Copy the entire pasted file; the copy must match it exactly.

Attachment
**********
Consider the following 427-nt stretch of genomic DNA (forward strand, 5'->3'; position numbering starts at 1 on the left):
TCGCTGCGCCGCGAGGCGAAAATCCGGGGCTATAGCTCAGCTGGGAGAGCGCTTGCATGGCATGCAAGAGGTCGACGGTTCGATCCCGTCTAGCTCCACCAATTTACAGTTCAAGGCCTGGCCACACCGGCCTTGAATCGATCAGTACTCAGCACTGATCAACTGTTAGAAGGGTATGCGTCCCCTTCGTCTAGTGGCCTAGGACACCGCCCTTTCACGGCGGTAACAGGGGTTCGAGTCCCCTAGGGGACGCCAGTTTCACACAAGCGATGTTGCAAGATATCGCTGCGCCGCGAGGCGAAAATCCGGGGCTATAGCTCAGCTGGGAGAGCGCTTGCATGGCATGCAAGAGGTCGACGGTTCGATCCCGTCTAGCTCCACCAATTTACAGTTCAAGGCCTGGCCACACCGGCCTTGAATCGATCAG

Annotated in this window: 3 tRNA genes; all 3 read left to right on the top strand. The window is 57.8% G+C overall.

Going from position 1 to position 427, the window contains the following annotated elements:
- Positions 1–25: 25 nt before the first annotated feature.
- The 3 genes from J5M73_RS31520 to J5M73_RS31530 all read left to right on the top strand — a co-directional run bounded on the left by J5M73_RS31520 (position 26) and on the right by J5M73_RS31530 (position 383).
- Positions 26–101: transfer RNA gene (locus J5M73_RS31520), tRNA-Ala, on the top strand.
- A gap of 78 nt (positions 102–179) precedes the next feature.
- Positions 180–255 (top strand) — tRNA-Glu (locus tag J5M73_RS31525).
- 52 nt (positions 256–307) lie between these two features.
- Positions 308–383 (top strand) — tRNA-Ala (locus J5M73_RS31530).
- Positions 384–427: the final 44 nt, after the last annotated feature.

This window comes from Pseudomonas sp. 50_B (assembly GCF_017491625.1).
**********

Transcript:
Consider the following 427-nt stretch of genomic DNA (forward strand, 5'->3'; position numbering starts at 1 on the left):
TCGCTGCGCCGCGAGGCGAAAATCCGGGGCTATAGCTCAGCTGGGAGAGCGCTTGCATGGCATGCAAGAGGTCGACGGTTCGATCCCGTCTAGCTCCACCAATTTACAGTTCAAGGCCTGGCCACACCGGCCTTGAATCGATCAGTACTCAGCACTGATCAACTGTTAGAAGGGTATGCGTCCCCTTCGTCTAGTGGCCTAGGACACCGCCCTTTCACGGCGGTAACAGGGGTTCGAGTCCCCTAGGGGACGCCAGTTTCACACAAGCGATGTTGCAAGATATCGCTGCGCCGCGAGGCGAAAATCCGGGGCTATAGCTCAGCTGGGAGAGCGCTTGCATGGCATGCAAGAGGTCGACGGTTCGATCCCGTCTAGCTCCACCAATTTACAGTTCAAGGCCTGGCCACACCGGCCTTGAATCGATCAG

Annotated in this window: 3 tRNA genes; all 3 read left to right on the top strand. The window is 57.8% G+C overall.

Going from position 1 to position 427, the window contains the following annotated elements:
- Positions 1–25: 25 nt before the first annotated feature.
- The 3 genes from J5M73_RS31520 to J5M73_RS31530 all read left to right on the top strand — a co-directional run bounded on the left by J5M73_RS31520 (position 26) and on the right by J5M73_RS31530 (position 383).
- Positions 26–101: transfer RNA gene (locus J5M73_RS31520), tRNA-Ala, on the top strand.
- A gap of 78 nt (positions 102–179) precedes the next feature.
- Positions 180–255 (top strand) — tRNA-Glu (locus tag J5M73_RS31525).
- 52 nt (positions 256–307) lie between these two features.
- Positions 308–383 (top strand) — tRNA-Ala (locus J5M73_RS31530).
- Positions 384–427: the final 44 nt, after the last annotated feature.

This window comes from Pseudomonas sp. 50_B (assembly GCF_017491625.1).